My city friends often ask me why I love going to the desert so much. I suppose it’s one of my favorite places to think and write. While I’m not a religious person, I have often felt a certain something while in the park, similar to how I felt at Mount Sinai in Egypt’s Sinai Peninsula years back. Joshua Tree might not be as historically and religiously significant as Mount Sinai, but it contains a silent power nonetheless, and inspires a feeling I can best describe as oneness.

Perhaps not surprisingly, the name Joshua tree was given by a group of Mormon settlers who crossed the Mojave Desert in the mid-19th century. Apparently, the tree’s unique shape reminded them of a Biblical story in which Joshua reaches his hands up to the sky in prayer. All I know is it’s a special place… and not without a sense of humor.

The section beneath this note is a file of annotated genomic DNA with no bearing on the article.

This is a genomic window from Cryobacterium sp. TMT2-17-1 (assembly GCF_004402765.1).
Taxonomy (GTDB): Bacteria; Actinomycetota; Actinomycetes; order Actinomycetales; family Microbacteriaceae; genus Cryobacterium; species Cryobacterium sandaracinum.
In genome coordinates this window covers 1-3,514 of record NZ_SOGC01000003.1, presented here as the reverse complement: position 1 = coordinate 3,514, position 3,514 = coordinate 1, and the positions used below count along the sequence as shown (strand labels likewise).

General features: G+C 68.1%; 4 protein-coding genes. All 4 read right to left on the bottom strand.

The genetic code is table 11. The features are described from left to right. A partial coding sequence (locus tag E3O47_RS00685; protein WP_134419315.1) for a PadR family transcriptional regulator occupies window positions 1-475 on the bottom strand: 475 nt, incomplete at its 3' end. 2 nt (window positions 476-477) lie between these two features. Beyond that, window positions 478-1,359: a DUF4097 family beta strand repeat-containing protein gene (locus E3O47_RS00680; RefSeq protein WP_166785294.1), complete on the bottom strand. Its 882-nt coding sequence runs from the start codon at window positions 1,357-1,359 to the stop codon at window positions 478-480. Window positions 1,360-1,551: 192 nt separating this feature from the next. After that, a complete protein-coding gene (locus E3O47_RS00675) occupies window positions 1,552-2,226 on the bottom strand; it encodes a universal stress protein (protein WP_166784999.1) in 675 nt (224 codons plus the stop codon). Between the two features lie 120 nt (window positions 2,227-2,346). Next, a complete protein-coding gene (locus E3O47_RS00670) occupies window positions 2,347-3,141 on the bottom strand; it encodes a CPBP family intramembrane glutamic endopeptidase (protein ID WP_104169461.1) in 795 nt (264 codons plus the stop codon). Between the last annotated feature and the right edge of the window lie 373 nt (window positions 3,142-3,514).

Joshua Tree is a favorite destination for rock climbers because of the incredible rock formations, formed 100 million years ago from the cooling of magma beneath the surface. Groundwater is responsible for the weathering that created the spheres from rectangular blocks. The most famous formations include Skull Rock, which looks quite a bit like a human skull.

(source: andreea.francu.com)

(source: andreea.francu.com)

There’s also Jumbo Rocks, Split Rock, and the Hall of Horrors rock formation where someone actually fell to their death last year.

Kaz and I used to play this game of naming the rock formations we would come across. I think if we had seen this one, we would have called it Listening Rock.

JT listening rock

This one might have been Hamburger Bun Rock.

JT doughnut rock

Overall, it was a great weekend. Hot but restful. I missed Kaz, missed having a person with me, but was grateful to not be entirely alone. Ruby made a good companion and charmed everyone she encountered. She seemed content to slow down, sleep in the shade and be near me in this hot, dusty, windy, wild-looking place. Times like these I feel very grateful to live in California.